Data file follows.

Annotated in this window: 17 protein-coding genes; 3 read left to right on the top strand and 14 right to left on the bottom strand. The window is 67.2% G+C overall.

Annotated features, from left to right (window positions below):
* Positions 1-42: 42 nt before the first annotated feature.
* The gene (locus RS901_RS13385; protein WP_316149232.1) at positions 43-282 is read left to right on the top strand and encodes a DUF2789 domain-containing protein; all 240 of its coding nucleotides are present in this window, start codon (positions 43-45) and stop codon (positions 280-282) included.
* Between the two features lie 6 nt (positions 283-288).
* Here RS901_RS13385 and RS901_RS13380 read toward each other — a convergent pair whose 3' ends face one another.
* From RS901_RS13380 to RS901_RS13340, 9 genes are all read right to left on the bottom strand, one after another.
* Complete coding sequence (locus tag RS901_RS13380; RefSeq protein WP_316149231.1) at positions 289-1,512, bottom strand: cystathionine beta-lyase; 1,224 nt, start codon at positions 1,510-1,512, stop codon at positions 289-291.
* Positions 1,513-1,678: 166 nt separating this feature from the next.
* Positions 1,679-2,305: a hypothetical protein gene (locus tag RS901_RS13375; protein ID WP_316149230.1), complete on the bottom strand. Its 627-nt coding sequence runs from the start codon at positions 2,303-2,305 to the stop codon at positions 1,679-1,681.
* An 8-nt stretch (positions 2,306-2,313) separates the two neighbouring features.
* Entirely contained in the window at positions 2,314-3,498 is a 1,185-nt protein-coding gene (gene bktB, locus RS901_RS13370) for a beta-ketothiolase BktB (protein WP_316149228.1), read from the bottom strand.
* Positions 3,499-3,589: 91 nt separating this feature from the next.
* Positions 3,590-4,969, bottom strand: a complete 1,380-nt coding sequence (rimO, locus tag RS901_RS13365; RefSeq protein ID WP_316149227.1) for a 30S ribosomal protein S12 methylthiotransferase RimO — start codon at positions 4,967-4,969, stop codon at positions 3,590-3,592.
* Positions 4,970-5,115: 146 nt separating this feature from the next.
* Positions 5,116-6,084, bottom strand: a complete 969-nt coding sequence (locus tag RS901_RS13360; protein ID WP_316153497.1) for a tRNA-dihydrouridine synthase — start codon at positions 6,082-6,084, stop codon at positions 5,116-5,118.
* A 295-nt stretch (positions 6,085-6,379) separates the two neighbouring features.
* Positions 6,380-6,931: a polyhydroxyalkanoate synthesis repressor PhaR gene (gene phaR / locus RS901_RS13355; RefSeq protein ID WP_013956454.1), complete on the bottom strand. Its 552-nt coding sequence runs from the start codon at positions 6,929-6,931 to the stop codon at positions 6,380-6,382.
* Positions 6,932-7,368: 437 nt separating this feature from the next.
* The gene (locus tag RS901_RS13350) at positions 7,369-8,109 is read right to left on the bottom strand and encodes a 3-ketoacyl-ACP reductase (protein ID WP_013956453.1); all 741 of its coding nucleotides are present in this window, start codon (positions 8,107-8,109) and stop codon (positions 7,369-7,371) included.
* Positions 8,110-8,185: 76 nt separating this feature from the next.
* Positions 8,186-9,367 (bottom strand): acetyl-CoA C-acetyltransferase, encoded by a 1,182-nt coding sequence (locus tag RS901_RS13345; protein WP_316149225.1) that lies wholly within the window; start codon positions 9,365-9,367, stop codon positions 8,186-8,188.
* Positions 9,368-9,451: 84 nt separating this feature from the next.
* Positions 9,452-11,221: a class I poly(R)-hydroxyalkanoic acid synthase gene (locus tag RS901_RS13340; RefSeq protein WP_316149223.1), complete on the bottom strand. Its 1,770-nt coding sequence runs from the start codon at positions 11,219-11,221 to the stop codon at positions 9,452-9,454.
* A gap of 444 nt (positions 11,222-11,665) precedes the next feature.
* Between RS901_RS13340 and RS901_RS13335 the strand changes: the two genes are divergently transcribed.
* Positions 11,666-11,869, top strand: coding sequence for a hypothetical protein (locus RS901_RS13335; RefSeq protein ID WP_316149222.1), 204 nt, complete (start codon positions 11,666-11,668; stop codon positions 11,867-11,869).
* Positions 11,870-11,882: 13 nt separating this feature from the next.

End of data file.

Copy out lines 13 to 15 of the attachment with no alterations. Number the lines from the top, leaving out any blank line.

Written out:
* Positions 3,499-3,589: 91 nt separating this feature from the next.
* Positions 3,590-4,969, bottom strand: a complete 1,380-nt coding sequence (rimO, locus tag RS901_RS13365; RefSeq protein ID WP_316149227.1) for a 30S ribosomal protein S12 methylthiotransferase RimO — start codon at positions 4,967-4,969, stop codon at positions 3,590-3,592.
* Positions 4,970-5,115: 146 nt separating this feature from the next.